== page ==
Can you name a female scientist?
For many people reading this, this may seem like a very easy question to answer. However, for a lot of the general public, this can be very difficult to answer.
Despite significant progress, the war on gender-equity continues to rage on. It has been estimated that only around 30% of the world’s researchers are women. Women working in STEM fields publish less and often receive less pay. A recent paper, published in BMJ Global Health, reported that women made up only one-third of all authors on COVID-19 papers published since January 2020. This emphasises the consistent under-representation of women in science.
Here at Front Line Genomics we advocate for more women in STEM. At the Festival of Genomics (the UK’s largest Genomics event) in January 2020, 50% of our speaker faculty were women. We are committed to a 50:50 gender split at the next Festival of Genomics in January 2021 too. Below we would love to share with you some influential female scientists and how they have influenced genetics.
Rosalind Franklin (1920-1958)
Rosalind was a British scientist, best known for her contributions to the discovery of the double helix structure. Her image of DNA – known as photo 51 – helped Watson, Crick and Wilkins deduce the correct structure for DNA. Unfortunately, Rosalind died four years before Watson, Crick and Wilkins received the Nobel Prize for Physiology or Medicine.
Nettie Stevens (1861-1912)
Nettie was an American geneticist credited with the discovery of sex chromosomes. Studying the mealworm, Nettie found that males made reproductive cells with both X and Y chromosomes, whereas females made only those with X. Although she sadly died of breast cancer in 1912, Nettie contributed more to her field than many scientists have with much longer careers.
Barbara McClintock (1902-1992)
Barbara was an American scientist and cytogeneticist. From studying maize, Barbara identified and characterised transposable elements also known as ‘jumping’ genes. This revolutionised the field as it revealed that an organism’s genome is not static. Barbara subsequently received the Nobel Prize for Physiology or Medicine in 1983 for her work. She was the first woman to win the prize unshared.
Janaki Ammal (1897-1984)
Janaki was an Indian botanist who worked on plant breeding and cytogenetics. Her work on chromosome numbers and ploidy shed light on the evolution of species and varieties. Furthermore, she was the first woman to attain a PhD in botany in the United States.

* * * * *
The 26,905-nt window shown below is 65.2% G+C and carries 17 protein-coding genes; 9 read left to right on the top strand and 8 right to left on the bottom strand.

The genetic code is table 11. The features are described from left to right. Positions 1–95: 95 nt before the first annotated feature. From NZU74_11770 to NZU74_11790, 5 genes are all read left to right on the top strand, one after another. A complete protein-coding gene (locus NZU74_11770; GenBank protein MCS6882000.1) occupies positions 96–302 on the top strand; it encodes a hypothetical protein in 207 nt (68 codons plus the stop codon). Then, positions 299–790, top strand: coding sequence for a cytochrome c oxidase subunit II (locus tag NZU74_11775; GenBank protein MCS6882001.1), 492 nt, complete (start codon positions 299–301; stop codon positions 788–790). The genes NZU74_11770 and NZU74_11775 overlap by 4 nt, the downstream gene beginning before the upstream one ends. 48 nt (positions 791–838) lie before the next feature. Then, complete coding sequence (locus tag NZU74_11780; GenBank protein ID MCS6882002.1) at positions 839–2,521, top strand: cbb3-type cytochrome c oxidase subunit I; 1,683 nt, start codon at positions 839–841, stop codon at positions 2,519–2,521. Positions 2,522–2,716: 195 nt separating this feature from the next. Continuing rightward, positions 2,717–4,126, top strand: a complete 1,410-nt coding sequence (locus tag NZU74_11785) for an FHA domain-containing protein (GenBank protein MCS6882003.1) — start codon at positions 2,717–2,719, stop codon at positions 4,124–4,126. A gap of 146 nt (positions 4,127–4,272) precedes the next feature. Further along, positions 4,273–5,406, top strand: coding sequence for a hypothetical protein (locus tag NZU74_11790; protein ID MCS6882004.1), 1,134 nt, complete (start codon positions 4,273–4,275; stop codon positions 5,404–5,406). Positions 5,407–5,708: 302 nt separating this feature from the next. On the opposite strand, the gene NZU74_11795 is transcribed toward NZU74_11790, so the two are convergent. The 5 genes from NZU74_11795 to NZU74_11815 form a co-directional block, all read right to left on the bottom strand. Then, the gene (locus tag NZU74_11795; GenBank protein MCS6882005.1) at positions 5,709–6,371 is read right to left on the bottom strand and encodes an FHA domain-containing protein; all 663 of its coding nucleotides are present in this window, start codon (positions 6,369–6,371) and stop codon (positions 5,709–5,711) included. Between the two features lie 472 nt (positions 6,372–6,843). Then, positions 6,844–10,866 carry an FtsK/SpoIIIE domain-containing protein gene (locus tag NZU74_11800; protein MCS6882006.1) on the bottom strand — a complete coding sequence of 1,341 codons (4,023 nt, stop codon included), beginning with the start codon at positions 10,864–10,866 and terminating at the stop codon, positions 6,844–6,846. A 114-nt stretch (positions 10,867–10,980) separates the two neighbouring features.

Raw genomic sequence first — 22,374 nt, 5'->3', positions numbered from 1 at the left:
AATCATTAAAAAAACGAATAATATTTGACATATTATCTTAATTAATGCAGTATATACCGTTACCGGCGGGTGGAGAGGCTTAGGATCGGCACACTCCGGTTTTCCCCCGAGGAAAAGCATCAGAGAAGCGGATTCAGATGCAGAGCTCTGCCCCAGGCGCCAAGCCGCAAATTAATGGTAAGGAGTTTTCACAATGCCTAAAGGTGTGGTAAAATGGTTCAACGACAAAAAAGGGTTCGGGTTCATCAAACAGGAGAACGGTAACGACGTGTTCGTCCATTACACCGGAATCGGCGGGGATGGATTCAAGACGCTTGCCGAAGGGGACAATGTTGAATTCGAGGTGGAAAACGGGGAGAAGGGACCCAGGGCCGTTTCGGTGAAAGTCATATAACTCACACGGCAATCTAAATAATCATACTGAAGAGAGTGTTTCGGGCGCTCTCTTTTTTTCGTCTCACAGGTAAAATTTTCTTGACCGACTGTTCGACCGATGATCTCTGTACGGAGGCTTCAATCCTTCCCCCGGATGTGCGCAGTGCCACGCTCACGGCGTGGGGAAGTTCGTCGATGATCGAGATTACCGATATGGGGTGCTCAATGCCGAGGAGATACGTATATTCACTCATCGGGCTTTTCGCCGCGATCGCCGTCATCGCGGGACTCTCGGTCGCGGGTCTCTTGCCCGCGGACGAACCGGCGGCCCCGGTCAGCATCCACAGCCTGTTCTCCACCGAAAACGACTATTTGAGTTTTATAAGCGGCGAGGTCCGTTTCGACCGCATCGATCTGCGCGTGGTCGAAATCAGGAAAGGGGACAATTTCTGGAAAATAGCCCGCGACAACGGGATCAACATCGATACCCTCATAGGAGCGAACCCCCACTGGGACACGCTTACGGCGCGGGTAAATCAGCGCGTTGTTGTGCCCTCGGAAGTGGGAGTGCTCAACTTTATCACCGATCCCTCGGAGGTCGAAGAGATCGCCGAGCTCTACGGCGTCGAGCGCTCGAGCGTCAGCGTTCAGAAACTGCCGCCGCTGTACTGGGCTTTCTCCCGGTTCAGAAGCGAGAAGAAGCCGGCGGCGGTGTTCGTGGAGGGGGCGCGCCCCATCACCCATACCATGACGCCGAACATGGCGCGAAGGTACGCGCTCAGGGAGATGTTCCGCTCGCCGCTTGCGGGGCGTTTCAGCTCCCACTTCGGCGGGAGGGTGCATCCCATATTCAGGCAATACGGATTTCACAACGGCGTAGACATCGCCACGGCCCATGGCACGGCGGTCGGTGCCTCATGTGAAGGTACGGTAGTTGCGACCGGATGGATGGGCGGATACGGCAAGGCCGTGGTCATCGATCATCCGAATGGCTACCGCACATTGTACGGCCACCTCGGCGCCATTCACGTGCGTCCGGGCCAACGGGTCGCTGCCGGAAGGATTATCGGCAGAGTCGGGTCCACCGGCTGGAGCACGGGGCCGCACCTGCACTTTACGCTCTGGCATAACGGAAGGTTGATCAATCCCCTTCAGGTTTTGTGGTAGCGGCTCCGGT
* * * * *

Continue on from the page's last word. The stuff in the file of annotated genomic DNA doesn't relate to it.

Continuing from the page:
Charlotte Auerbach (1899-1994)
Charlotte was a German Jewish geneticist, most known for founding the study of mutagenesis. Her work on Drosophila demonstrated that mustard gas could induce mutations. Additionally, Charlotte wrote 91 scientific papers and received the Darwin Medal in 1976.
Martha Chase (1927-2003)
Martha was an American geneticist, who helped confirm that DNA is the genetic material of life. Through a series of experiments, using the famous Hershey-Chase experiment, Martha and Alfred Hershey confirmed that DNA, rather than protein, carried and transmitted genetic information. Sadly, Martha’s work did not earn her much recognition and only Alfred received the Nobel Prize in Physiology or Medicine for their discovery.
Marie Maynard Daly (1921-2003)
Marie was an American biochemist. She made several contributions to important research areas, mostly notably the chemistry of histones and protein synthesis. Marie was the first Black American woman to earn a PhD in chemistry in the United States.
Margaret Oakley Dayhoof (1925-1983)
Margaret was an American physical chemist. She is known as the founder of bioinformatics. Margaret pioneered the application of mathematics and computational techniques to the sequencing of proteins and nucleic acids. She also established the first publicly available database for research in this area.
Mary Frances Lyon (1925-2014)
Mary was a British geneticist, most known for her discovery of X-chromosome inactivation. Undeniably, her discovery of this phenomenon has had profound implications for clinical genetics and developmental biology.
Esther Lederberg (1922-2006)
Esther was an American microbiologist and major pioneer of bacterial genetics. Most notably, Esher discovered the lambda phage, which is a widely used tool for studying gene regulation and genetic recombination. She also discovered the bacterial F-plasmid and developed the microbial technique of replica plating.
Christiane Nüsslein-Volhard (1942-)
Christiane is a German developmental biologist. Her work on Drosophila, looking at genes involved in the fly’s body plan and segmentation, has contributed to our understanding of human embryo development. Christiane subsequently received the Nobel Prize in Physiology or Medicine for her work on Drosophila.
Elizabeth Blackburn (1948-)
Elizabeth is an Australian-American biological researcher, most known for her work on telomeres and the co-discovery of telomerase. She was subsequently awarded the Nobel Prize in Physiology or Medicine for this discovery.
These are just a few of the amazing women who have helped advance the field of genetics. However, women working in STEM often don’t earn the recognition they deserve. It is important that we continue to recognise these achievements so we inspire the next generation of female scientists. It is important that young women see a reflection of themselves within the scientific community. Therefore, considering gender quotas is important to rectify issues of under-representation in prominent positions. With a fair representation of women in STEM, the general public should be able to answer instinctively when asked the question “Can you name a female scientist?”
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